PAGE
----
Contents: Joep Leerssen: Between skin and horizon - Luigi Monga: Translating the journey: a literary perspective on truth in cartography - Simone Testa: Travellers' accounts, historians and ambassadors in the sixteenth century - Daniel Carey: Travel, identity, and cultural difference, 1580-1700 - Michael Harrigan: Cabinet and collection in the seventeenth-century 'récit de voyage en Orient' - Michael Crozier Shaw: 'A tour no man will attempt twice': travelling in Spain in the eighteenth century - Darach J. Sanfey: 'Le plaisir d'aller sans savoir où...': Rousseau on travel - Alison E. Martin: German travel writing and the rhetoric of sensibility: Karl Philipp Moritz's Reisen eines Deutschen in England im Jahr 1782 - Isolde Mueller: Destination modernity: Sophie La Roche's trips through Switzerland (1784), France (1785) and Germany (1792) - David Denby: Enlightenment travel accounts: Constantin de Volney - Tania Manca: Europe discovers one of its islands: Sardinia - Sylvie Kleinman: The accidental tourist: Theobald Wolfe Tone's secret mission to Paris, 1796 - Jane Conroy: Changing perspectives: French travellers in Ireland, 1785-1835 - Marc Serge Rivière/Jenny O'Connor: A French Catholic liberal view of Ireland in 1830: Charles de Montalembert's Journal intime - Eoin Bourke: 'The Niobe of Nations!' - a bio-bibliographical survey of German travellers in Ireland, 1806-1850 - Sebastian Stumpf: Hero worship: German political 'pilgrims' pay tribute to O'Connell and Co. - Anne E. O'Brien: Lady Morgan's travel writing on Italy: a novel approach - Susan Pickford: Writing the route: Heinrich Heine's Die Harzreise (1826) - Angela Ryan: George Sand's Majorcan travel diary: the poetics of movement in Un Hiver à Majorque - Fiona Cox: Shadows over the Rhine: Hugo's reading of Virgil's First Eclogue - Alan English: Travel as impetus for poetic innovation and experimentation - the case of modern French poetry - Ann Neville: Ernest Renan and the rediscovery of the Phoenicians - Sinéad Furlong: '[Paris] s'offre à vos regards et vous sollicite': pleasure in the parks - women, travel guides, and nineteenth-century Paris - Barbara Wright: Travel as mission: the building of the Suez Canal, as seen by Narcisse Berchère - Claire Moran: From the exotic Other to the unconscious: Otherness in the work of Odilon Redon - Paola Sannino: The images, myths and reality of the modernized Western world in Yiddish travel literature between 1870 and 1914 - Theo Harden: How real is real? Karl May's virtual travels - David Scott: Semiologies of travel: nostalgies du symbole - Brian Moloney: Italo Svevo (commercial) traveller - Charles Forsdick: Hidden journeys: gender, genre and twentieth-century travel literature in French - Siobhán Shilton: Reconstructing elsewhere: travel and the representation of l'Indochine française - Susanne Ledanff: Travels to the Metropolis: traditions of reports on European cities and their climax in the period of New Sobriety - Alvaro Jaspe: Manuel Graña in Ireland 1922: a Spanish perspective on Irish Independence and Civil War - R. Seth C. Knox: A political tourist visits the future: Ernst Toller's Russian and American travels near the end of the Weimar Republic - Stanley Black: Exiles, travellers and tourists: travel-writing in post-war Spain - Tom Quinn: Postcards from Russia: the vision of Russia in Louis-Ferdinand Céline's early pamphlets - Michael Eggers: Presenting the past: Ingeborg Bachmann's literary metropolis - Gabriela Steinke: Cuckoo's eggs in the bureaucratic nest: Brigitte Reimann's Siberia diaries - Elisabeth Birk: 'L'Orient m'est indifférent': Roland Barthes' Japan - Rossana Bonadei: Theory into écriture: travel literature encounters touring cultures - Arnd Witte: German experts in Africa: constructions of self and other in Joseph von Westphalen's Im diplomatischen Dienst and Jürgen Schimanek's Negerweiß - Marie Williams: The traveller as flâneur: modernity, flânerie and Bruce Chatwin's travelogues - Markus Oliver Spitz: Travelling borderline territories: Die Schrecken des Eises und der Finsternis by Christoph Ransmayr - Gisela Holfter/Hermann Rasche: German travel literature about Ireland: the saga continues - Barbara Schaff: A lost world: Ireland in contemporary German travel writing - Mel Boland: 'Orienting' the text: Eastern influences in the fiction of Isabel Allende - Louise Sheehan: Tabucchi's Portugal - Ita Mac Carthy: Mobility and subjectivity in Maria Rosa Cutrufelli's Il paese dei figli perduti - Richard Bales: The loneliness of the long-distance narrator: the inscription of travel in Proust and W.G. Sebald - Massimo Leone: Literature, travel and vertigo.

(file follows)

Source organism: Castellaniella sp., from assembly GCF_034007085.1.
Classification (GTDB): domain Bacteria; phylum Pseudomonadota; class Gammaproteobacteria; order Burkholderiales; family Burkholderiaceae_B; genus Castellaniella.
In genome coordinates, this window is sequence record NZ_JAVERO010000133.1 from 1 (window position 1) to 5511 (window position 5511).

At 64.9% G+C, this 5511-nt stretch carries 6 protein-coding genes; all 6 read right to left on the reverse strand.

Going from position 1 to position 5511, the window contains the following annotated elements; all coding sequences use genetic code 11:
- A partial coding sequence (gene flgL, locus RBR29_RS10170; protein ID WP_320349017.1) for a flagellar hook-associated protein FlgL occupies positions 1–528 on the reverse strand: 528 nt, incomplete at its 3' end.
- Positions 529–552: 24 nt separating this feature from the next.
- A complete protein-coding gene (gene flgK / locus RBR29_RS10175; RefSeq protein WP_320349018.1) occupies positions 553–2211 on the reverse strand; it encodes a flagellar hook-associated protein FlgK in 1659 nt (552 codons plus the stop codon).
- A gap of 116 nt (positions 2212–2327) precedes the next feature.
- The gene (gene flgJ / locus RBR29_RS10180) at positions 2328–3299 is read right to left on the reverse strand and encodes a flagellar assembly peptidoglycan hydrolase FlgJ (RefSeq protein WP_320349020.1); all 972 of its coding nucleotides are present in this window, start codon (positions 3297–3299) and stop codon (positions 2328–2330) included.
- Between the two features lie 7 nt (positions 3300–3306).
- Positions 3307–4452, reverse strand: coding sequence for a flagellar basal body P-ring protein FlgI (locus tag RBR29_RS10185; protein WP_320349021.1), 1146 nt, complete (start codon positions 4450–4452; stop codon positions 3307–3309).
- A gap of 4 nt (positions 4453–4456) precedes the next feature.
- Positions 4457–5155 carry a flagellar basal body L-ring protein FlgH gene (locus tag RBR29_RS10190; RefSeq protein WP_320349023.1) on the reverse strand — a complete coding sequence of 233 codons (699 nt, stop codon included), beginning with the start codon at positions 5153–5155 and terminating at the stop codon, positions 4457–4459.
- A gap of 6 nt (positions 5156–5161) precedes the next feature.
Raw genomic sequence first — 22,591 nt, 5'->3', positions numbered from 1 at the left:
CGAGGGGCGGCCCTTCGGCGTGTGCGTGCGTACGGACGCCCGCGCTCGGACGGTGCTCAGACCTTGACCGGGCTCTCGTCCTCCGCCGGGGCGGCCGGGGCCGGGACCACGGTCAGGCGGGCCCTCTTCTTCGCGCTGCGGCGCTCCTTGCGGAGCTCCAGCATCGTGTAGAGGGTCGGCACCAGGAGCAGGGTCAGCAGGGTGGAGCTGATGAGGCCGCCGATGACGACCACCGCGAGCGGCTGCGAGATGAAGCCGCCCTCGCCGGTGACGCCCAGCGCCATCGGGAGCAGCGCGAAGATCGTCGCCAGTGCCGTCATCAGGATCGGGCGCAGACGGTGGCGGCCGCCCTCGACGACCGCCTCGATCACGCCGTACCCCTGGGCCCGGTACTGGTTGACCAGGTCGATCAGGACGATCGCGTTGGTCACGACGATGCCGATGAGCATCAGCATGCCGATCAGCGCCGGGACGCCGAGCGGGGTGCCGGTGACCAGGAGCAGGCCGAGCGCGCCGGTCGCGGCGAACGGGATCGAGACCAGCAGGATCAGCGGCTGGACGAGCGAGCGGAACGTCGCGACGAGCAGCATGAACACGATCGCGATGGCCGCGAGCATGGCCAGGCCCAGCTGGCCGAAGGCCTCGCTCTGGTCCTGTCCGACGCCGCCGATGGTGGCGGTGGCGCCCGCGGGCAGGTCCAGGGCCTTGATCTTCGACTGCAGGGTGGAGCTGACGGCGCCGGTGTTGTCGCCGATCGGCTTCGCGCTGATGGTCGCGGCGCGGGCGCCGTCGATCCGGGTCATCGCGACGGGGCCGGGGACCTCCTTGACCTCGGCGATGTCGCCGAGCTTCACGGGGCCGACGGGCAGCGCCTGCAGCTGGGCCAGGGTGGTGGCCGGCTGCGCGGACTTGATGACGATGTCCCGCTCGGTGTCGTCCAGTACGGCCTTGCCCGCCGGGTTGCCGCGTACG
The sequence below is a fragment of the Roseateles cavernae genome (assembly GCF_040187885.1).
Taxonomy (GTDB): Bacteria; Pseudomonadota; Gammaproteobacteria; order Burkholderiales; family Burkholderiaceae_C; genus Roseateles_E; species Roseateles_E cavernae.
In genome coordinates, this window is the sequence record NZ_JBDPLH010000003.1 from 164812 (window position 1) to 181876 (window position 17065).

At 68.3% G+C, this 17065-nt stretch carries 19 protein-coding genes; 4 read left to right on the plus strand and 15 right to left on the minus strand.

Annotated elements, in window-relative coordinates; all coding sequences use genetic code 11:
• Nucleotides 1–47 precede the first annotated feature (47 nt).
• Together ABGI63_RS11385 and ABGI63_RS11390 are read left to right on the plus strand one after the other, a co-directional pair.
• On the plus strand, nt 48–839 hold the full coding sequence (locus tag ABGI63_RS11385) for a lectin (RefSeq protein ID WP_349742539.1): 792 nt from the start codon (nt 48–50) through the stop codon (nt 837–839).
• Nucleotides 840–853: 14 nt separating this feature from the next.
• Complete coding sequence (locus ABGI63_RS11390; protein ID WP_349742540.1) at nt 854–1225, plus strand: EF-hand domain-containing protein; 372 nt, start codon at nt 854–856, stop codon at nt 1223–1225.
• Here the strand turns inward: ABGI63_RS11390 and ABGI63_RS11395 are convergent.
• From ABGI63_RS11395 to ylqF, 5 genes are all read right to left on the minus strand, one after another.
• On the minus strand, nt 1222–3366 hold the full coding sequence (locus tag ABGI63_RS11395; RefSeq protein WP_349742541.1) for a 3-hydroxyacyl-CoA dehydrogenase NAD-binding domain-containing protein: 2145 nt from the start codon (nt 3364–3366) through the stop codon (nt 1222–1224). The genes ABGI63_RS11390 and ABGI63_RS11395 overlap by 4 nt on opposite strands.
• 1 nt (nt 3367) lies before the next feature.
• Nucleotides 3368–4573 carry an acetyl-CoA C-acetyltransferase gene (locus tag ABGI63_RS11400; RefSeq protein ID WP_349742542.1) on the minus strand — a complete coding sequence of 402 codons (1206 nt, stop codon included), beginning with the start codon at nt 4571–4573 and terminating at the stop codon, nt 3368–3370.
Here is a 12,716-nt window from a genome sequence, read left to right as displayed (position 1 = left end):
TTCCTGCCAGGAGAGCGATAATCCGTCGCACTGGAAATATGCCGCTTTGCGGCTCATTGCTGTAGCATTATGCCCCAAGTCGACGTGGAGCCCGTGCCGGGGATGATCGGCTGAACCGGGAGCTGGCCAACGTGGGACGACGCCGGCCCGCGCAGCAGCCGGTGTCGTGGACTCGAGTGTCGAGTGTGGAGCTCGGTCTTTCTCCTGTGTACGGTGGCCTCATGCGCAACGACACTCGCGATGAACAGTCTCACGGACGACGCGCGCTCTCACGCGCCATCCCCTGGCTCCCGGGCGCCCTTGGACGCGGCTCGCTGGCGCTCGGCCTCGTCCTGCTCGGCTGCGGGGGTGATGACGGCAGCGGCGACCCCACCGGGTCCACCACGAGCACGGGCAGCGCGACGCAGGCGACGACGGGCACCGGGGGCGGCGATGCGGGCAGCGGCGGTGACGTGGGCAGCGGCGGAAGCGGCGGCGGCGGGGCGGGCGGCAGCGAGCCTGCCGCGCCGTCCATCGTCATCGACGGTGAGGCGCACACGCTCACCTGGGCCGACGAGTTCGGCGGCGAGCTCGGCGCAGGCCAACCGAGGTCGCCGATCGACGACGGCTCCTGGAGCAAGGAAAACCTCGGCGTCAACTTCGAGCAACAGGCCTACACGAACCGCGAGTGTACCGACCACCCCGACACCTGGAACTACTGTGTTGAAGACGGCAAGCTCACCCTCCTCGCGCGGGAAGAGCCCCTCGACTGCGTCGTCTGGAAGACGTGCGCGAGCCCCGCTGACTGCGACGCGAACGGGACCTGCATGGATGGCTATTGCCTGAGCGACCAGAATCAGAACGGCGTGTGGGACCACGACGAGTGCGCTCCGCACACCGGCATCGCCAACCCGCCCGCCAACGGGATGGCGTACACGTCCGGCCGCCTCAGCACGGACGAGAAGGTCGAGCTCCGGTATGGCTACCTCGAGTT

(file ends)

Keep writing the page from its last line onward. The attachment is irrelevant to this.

About the author(s)/editor(s)
The Editor: Jane Conroy lectures in French in the National University of Ireland, Galway. She received her doctorate in French literature from the Université de Paris IV, Sorbonne, in 1994. She is the author of Terres tragiques (1999), a study of seventeenth-century French dramatizations of English and Scottish history. Her recent publications have been on questions of alterity and identity and French travelers in Ireland. Her current research addresses the part played by travel in shaping French awareness of other European nations.
The Royal Irish Academy, founded in 1785, is an all-Ireland, independent, academic body that promotes study and excellence in the sciences, humanities and social sciences. It is the principal learned society in Ireland and has approximately three hundred members who are elected in recognition of their academic achievements. Much of its work operates through its network of National Committees. The National Committee for Modern Language Studies is instrumental in promoting scholarship and exchange amongst researchers.